Wednesday, March 30, 2016

Fidel Castro to Obama: “We do not need the empire to give us any gifts”

Fidel Castro to Obama: "We do not need the empire to give us any gifts"
/ 14ymedio
Posted on March 28, 2016

14ymedio, Havana, 28 March 2016 – A week after Barack Obama's arrival in
Cuba, the official press has published a "Reflection" by former Cuban
president Fidel Castro, titled "Obama's Brother," but which contains
strong criticisms of the US president. The text, often disjointed and
scattered, is intended as a response to Obama's speech in the Gran
Teatro de la Habana, and in particular to his declaration that he wanted
to leave behind, "the last vestiges of the Cold War in the Americas."

After an extensive introduction where Castro touches on topics such as
the Spanish conquest of the island, the finding of gold, and tourist
exploitation of natural landscapes, the Cuban leader lashes out against
Obama's words when he said that "Cuba, like the United States, was built
in part by slaves brought here from Africa. Like the United States, the
Cuban people can trace their heritage to both slaves and slave-owners."

Castro claims that "the native populations [of Cuba] don't exist at all
in Obama's mind," and declares that "racial discrimination was swept
away by the Revolution." He also addresses the issue of Cuban
participation in the war in Angola and holds against him what he calls
"the support racist South Africa received from Reagan and Israel" and
questions if Obama knows "about this history," although "it is very
doubtful that he knows absolutely nothing."

"I wouldn't even talk about this, unless I had the elemental duty to
respond to Obama's speech," continues Castro, who describes the words of
the United States president as "syrupy" when he suggested forgetting the
past in these terms: "It is time, now, for us to leave the past behind.
It is time for us to look forward to the future together — un futuro
de esperanza [a future of hope]."

"I assume that each of us ran the risk of a heart attack," sneers
Castro, and reminds the occupant of the White House that "the merciless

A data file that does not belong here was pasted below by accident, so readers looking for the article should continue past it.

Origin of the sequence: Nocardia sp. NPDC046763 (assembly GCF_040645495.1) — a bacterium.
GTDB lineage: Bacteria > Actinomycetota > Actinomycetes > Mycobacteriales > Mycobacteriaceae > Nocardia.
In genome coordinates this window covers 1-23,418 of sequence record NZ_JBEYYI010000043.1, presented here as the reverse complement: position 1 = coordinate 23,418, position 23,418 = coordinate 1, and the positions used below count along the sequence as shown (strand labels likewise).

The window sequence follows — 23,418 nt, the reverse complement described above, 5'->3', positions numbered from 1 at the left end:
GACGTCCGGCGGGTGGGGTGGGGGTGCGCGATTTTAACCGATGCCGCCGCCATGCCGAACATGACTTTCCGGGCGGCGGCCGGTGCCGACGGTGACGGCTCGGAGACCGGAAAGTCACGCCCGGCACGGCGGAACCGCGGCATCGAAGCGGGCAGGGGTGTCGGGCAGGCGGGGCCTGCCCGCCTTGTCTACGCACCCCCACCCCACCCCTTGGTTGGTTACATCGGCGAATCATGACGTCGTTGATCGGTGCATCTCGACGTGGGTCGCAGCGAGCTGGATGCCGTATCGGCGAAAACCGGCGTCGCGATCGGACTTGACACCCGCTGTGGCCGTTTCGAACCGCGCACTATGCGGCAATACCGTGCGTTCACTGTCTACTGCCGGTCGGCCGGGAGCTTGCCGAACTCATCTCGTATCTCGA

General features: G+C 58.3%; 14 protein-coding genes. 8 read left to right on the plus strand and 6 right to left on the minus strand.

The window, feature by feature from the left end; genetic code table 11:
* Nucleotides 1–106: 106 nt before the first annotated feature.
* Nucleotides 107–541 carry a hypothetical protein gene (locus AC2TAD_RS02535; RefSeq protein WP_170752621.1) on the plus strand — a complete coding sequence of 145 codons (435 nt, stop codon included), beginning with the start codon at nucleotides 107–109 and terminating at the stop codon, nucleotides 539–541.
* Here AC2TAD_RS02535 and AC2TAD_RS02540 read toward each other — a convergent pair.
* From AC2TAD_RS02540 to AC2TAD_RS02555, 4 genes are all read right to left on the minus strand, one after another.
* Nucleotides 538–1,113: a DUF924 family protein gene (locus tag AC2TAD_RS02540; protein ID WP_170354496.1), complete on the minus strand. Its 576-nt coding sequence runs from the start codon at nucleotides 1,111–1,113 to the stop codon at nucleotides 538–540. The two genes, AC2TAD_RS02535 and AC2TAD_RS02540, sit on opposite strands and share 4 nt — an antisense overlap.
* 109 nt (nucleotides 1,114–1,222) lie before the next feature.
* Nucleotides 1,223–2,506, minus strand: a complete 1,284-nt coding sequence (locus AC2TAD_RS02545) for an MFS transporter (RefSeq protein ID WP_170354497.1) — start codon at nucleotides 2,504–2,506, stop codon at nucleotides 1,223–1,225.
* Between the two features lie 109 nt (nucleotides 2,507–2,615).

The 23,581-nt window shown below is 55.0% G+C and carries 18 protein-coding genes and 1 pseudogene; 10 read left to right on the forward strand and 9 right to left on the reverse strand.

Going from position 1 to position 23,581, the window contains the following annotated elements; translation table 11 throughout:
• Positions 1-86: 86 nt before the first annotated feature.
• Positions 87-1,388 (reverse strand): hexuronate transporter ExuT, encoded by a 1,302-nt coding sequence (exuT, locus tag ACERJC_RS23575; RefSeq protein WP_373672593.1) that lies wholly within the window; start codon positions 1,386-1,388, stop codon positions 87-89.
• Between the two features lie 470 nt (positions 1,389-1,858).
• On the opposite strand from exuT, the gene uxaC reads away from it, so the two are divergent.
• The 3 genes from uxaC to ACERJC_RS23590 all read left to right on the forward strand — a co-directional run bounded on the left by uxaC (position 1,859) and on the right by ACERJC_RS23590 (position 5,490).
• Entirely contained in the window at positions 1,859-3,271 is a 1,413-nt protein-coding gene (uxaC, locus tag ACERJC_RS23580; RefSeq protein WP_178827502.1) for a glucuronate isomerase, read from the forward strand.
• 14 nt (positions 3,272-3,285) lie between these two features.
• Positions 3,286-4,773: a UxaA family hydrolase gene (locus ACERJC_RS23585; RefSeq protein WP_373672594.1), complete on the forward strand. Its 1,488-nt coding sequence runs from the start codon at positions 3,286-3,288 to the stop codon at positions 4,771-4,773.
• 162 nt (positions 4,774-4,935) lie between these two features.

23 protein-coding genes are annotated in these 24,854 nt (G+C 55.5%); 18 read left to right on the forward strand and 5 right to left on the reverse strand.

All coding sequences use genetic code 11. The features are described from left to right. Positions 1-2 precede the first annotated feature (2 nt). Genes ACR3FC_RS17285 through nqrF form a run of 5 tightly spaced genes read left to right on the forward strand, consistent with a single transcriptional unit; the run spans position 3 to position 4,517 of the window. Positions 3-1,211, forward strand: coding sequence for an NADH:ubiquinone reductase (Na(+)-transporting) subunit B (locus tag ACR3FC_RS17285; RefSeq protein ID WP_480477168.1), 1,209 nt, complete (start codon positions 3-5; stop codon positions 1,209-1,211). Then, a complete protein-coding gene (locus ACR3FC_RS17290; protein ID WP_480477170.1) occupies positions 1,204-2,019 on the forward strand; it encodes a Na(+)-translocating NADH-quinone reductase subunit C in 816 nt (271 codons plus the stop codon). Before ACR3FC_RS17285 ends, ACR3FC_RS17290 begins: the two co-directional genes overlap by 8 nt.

blockade has already lasted almost 60 years." The allusions to the past
that run throughout the Reflection, signed at "10:25 pm," this Sunday,
are summarized in the questions, "And what about those who have died in
mercenary attacks on Cuban ships and ports, an airplane full of
passengers blown up in mid-air, mercenary invasions, multiple acts of
violence and of force?"

Obama's historical speech, which was not published in full in the
printed Cuban press, has generated sympathies among the population of
the island. Minutes after Obama finished speaking, national television
broadcast a stream of opinions opposing the words of the foreign
president, from representatives of "civil society" even more official
than that which listened in the Gran Teatro.

Fidel Castro's article joins a string of articles in the official press
that has sharply criticized Obama's call to look to the future to
advance relations between the two countries. As a counterpart, the
former Cuban president suggests that he "reflect and not try, now, to
elaborate theories about Cuban politics." He confesses, however, that he
"wished Obama's conduct had been correct," suggesting in this way that
he was disappointed with the words of the island's visitor.

In recent days, Obama's speech has circulated extensively on alternative
distribution networks, especially via e-mail and the well-known "weekly
packet," where a high resolution video of the speech is being distributed.

In his conclusion, Castro warns that "no one should make an allusion to
the people of this noble and selfless country renouncing its glory and
its rights, the spiritual richness it has gained with the development of
education, science and culture." And he ends with this affirmation that
Cubans will appreciate: "We are capable of producing the food and
material wealth that we need."

It is worth remembering that, according to official figures, Cuba
imports more than 80% of the food destined for the population's "basic
basket," at a value of more than two billion dollars a year.

Source: Fidel Castro to Obama: "We do not need the empire to give us any
gifts" / 14ymedio | Translating Cuba -

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